Oncogenic K-ras promotes early carcinogenesis in the mouse proximal colon

Shelly R. Calcagno, Shuhua Li, Migdalisel Colon, Pamela A. Kreinest, E Aubrey Thompson, Alan P Fields, Nicole R Murray

Research output: Contribution to journalArticle

43 Citations (Scopus)

Abstract

Oncogenic K-ras mutations are frequently observed in colon cancers and contribute to transformed growth. Oncogenic K-ras is detected in aberrant crypt foci (ACF), precancerous colonic lesions, demonstrating that acquisition of a K-ras mutation is an early event in colon carcinogenesis. Here, we investigate the role of oncogenic K-ras in neoplastic initiation and progression. Transgenic mice in which an oncogenic K-rasG12D allele is activated in the colonic epithelium by sporadic recombination (K-rasLA2 mice) develop spontaneous ACF that are morphologically indistinguishable from those induced by the colon carcinogen azoxymethane (AOM). Similar neoplastic changes involving the entire colon are induced in transgenic mice constitutively expressing K-ras G12D throughout the colon (LSL-K-rasG12D/Villin-Cre mice). However, the biochemistry and fate of K-ras-induced lesions differ depending upon their location within the colon in these mice. In the proximal colon, K-rasG12D induces increased expression of procarcinogenic protein kinase CβII (PKCβII), activation of the MEK/ERK signaling axis and increased epithelial cell proliferation. In contrast, in the distal colon, K-ras inhibits expression of procarcinogenic PKCβII and induces apoptosis. Treatment of K-rasLA2 mice with AOM leads to neoplastic progression of small ACF to large, dysplastic microadenomas in the proximal, but not the distal colon. Thus, oncogenic K-ras functions differently in the proximal and distal colon of mice, inducing ACF capable of neoplastic progression in the proximal colon, and ACF with little or no potential for progression in the distal colon. Our data indicate that acquisition of a K-ras mutation is an initiating neoplastic event in proximal colon cancer development in mice.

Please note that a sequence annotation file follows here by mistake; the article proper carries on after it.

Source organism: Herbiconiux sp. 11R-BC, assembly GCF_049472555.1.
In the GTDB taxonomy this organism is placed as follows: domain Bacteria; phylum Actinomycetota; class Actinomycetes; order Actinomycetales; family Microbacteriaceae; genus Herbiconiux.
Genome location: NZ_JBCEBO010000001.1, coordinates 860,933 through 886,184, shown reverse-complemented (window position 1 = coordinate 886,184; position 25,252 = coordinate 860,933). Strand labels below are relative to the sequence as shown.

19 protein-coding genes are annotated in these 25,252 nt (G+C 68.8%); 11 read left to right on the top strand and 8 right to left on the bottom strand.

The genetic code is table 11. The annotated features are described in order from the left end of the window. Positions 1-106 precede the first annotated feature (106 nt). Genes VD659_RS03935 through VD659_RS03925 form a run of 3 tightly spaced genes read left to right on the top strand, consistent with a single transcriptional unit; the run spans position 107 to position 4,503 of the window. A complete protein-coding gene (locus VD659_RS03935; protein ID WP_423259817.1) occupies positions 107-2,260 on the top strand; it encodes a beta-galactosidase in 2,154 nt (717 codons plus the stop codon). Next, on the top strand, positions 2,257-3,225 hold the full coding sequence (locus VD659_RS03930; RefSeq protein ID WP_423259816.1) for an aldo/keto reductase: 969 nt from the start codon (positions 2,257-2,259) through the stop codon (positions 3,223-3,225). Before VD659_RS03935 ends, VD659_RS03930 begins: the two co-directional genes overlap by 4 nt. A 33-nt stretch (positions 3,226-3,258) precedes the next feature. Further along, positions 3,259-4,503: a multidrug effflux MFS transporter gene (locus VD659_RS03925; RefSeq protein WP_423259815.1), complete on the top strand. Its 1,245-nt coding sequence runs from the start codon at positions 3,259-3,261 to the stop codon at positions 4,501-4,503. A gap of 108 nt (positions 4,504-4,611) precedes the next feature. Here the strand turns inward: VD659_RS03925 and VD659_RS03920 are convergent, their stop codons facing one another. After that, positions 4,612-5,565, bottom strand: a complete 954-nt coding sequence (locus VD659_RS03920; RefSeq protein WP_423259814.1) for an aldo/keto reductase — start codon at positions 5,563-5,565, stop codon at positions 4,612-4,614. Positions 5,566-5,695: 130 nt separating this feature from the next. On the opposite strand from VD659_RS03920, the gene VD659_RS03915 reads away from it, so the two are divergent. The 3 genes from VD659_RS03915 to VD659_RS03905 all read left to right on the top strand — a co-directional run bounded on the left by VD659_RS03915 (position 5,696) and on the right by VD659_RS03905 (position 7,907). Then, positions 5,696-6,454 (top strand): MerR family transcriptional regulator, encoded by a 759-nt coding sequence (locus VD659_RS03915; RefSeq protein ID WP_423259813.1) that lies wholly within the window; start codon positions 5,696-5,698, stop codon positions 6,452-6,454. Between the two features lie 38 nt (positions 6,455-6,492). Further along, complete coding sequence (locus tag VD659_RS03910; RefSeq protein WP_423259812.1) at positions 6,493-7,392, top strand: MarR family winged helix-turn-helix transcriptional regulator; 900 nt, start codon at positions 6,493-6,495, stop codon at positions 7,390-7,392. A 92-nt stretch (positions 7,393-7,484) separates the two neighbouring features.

Original languageEnglish (US)
Pages (from-to)2462-2470
Number of pages9
JournalInternational Journal of Cancer
Volume122
Issue number11
DOIs
StatePublished - Jun 1 2008

Fingerprint

Colon
Carcinogenesis
Aberrant Crypt Foci
Azoxymethane
Colonic Neoplasms
Protein Kinases
Mutation
Transgenic Mice
Mitogen-Activated Protein Kinase Kinases
Carcinogens
Biochemistry
Genetic Recombination
Epithelium
Epithelial Cells
Alleles
Cell Proliferation
Apoptosis
Growth

Keywords

  • ACF
  • Carcinogenesis
  • Colon
  • Dysplasia
  • K-ras
  • PKCβII
  • Progression

ASJC Scopus subject areas

  • Cancer Research
  • Oncology

Cite this

Oncogenic K-ras promotes early carcinogenesis in the mouse proximal colon. / Calcagno, Shelly R.; Li, Shuhua; Colon, Migdalisel; Kreinest, Pamela A.; Thompson, E Aubrey; Fields, Alan P; Murray, Nicole R.

In: International Journal of Cancer, Vol. 122, No. 11, 01.06.2008, p. 2462-2470.

Research output: Contribution to journalArticle

Calcagno, Shelly R. ; Li, Shuhua ; Colon, Migdalisel ; Kreinest, Pamela A. ; Thompson, E Aubrey ; Fields, Alan P ; Murray, Nicole R. / Oncogenic K-ras promotes early carcinogenesis in the mouse proximal colon. In: International Journal of Cancer. 2008 ; Vol. 122, No. 11. pp. 2462-2470.
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AB - Oncogenic K-ras mutations are frequently observed in colon cancers and contribute to transformed growth. Oncogenic K-ras is detected in aberrant crypt foci (ACF), precancerous colonic lesions, demonstrating that acquisition of a K-ras mutation is an early event in colon carcinogenesis. Here, we investigate the role of oncogenic K-ras in neoplastic initiation and progression. Transgenic mice in which an oncogenic K-rasG12D allele is activated in the colonic epithelium by sporadic recombination (K-rasLA2 mice) develop spontaneous ACF that are morphologically indistinguishable from those induced by the colon carcinogen azoxymethane (AOM). Similar neoplastic changes involving the entire colon are induced in transgenic mice constitutively expressing K-ras G12D throughout the colon (LSL-K-rasG12D/Villin-Cre mice). However, the biochemistry and fate of K-ras-induced lesions differ depending upon their location within the colon in these mice. In the proximal colon, K-rasG12D induces increased expression of procarcinogenic protein kinase CβII (PKCβII), activation of the MEK/ERK signaling axis and increased epithelial cell proliferation. In contrast, in the distal colon, K-ras inhibits expression of procarcinogenic PKCβII and induces apoptosis. Treatment of K-rasLA2 mice with AOM leads to neoplastic progression of small ACF to large, dysplastic microadenomas in the proximal, but not the distal colon. Thus, oncogenic K-ras functions differently in the proximal and distal colon of mice, inducing ACF capable of neoplastic progression in the proximal colon, and ACF with little or no potential for progression in the distal colon. Our data indicate that acquisition of a K-ras mutation is an initiating neoplastic event in proximal colon cancer development in mice.

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